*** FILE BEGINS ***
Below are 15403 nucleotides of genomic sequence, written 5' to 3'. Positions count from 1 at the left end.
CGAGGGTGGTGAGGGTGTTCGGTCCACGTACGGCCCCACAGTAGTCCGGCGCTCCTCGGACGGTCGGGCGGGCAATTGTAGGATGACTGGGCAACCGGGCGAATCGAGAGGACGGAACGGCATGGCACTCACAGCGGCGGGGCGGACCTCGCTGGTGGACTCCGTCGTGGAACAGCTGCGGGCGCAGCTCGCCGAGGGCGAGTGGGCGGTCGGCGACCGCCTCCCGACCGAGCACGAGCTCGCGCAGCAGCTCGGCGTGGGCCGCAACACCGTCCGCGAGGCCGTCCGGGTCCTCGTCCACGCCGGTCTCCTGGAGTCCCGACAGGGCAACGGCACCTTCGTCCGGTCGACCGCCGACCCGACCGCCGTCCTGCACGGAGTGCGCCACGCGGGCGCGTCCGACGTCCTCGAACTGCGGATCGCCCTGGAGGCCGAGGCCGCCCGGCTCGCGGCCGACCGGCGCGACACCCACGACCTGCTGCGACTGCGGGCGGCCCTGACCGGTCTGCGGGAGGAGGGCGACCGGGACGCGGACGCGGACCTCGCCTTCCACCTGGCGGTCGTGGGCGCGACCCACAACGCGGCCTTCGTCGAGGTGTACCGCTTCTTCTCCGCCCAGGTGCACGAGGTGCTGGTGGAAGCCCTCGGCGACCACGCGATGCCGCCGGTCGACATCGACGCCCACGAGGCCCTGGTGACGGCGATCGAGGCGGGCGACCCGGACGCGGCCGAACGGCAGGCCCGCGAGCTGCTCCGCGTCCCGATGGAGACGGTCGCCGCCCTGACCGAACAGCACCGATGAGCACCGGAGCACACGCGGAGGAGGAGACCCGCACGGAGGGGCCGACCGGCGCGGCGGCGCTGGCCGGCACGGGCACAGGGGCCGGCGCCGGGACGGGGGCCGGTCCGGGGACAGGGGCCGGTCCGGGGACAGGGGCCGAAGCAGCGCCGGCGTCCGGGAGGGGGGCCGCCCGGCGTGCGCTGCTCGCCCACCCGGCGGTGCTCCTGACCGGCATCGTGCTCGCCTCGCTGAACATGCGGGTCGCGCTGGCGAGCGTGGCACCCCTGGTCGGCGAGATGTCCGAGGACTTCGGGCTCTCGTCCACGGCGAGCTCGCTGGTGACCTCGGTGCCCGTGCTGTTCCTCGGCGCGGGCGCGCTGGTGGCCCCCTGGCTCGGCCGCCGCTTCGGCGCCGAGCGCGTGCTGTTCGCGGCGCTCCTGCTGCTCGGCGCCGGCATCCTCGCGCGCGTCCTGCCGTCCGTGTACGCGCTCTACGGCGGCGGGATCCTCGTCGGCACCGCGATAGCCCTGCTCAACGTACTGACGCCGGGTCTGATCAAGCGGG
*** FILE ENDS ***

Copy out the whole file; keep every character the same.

Below are 15403 nucleotides of genomic sequence, written 5' to 3'. Positions count from 1 at the left end.
CGAGGGTGGTGAGGGTGTTCGGTCCACGTACGGCCCCACAGTAGTCCGGCGCTCCTCGGACGGTCGGGCGGGCAATTGTAGGATGACTGGGCAACCGGGCGAATCGAGAGGACGGAACGGCATGGCACTCACAGCGGCGGGGCGGACCTCGCTGGTGGACTCCGTCGTGGAACAGCTGCGGGCGCAGCTCGCCGAGGGCGAGTGGGCGGTCGGCGACCGCCTCCCGACCGAGCACGAGCTCGCGCAGCAGCTCGGCGTGGGCCGCAACACCGTCCGCGAGGCCGTCCGGGTCCTCGTCCACGCCGGTCTCCTGGAGTCCCGACAGGGCAACGGCACCTTCGTCCGGTCGACCGCCGACCCGACCGCCGTCCTGCACGGAGTGCGCCACGCGGGCGCGTCCGACGTCCTCGAACTGCGGATCGCCCTGGAGGCCGAGGCCGCCCGGCTCGCGGCCGACCGGCGCGACACCCACGACCTGCTGCGACTGCGGGCGGCCCTGACCGGTCTGCGGGAGGAGGGCGACCGGGACGCGGACGCGGACCTCGCCTTCCACCTGGCGGTCGTGGGCGCGACCCACAACGCGGCCTTCGTCGAGGTGTACCGCTTCTTCTCCGCCCAGGTGCACGAGGTGCTGGTGGAAGCCCTCGGCGACCACGCGATGCCGCCGGTCGACATCGACGCCCACGAGGCCCTGGTGACGGCGATCGAGGCGGGCGACCCGGACGCGGCCGAACGGCAGGCCCGCGAGCTGCTCCGCGTCCCGATGGAGACGGTCGCCGCCCTGACCGAACAGCACCGATGAGCACCGGAGCACACGCGGAGGAGGAGACCCGCACGGAGGGGCCGACCGGCGCGGCGGCGCTGGCCGGCACGGGCACAGGGGCCGGCGCCGGGACGGGGGCCGGTCCGGGGACAGGGGCCGGTCCGGGGACAGGGGCCGAAGCAGCGCCGGCGTCCGGGAGGGGGGCCGCCCGGCGTGCGCTGCTCGCCCACCCGGCGGTGCTCCTGACCGGCATCGTGCTCGCCTCGCTGAACATGCGGGTCGCGCTGGCGAGCGTGGCACCCCTGGTCGGCGAGATGTCCGAGGACTTCGGGCTCTCGTCCACGGCGAGCTCGCTGGTGACCTCGGTGCCCGTGCTGTTCCTCGGCGCGGGCGCGCTGGTGGCCCCCTGGCTCGGCCGCCGCTTCGGCGCCGAGCGCGTGCTGTTCGCGGCGCTCCTGCTGCTCGGCGCCGGCATCCTCGCGCGCGTCCTGCCGTCCGTGTACGCGCTCTACGGCGGCGGGATCCTCGTCGGCACCGCGATAGCCCTGCTCAACGTACTGACGCCGGGTCTGATCAAGCGGG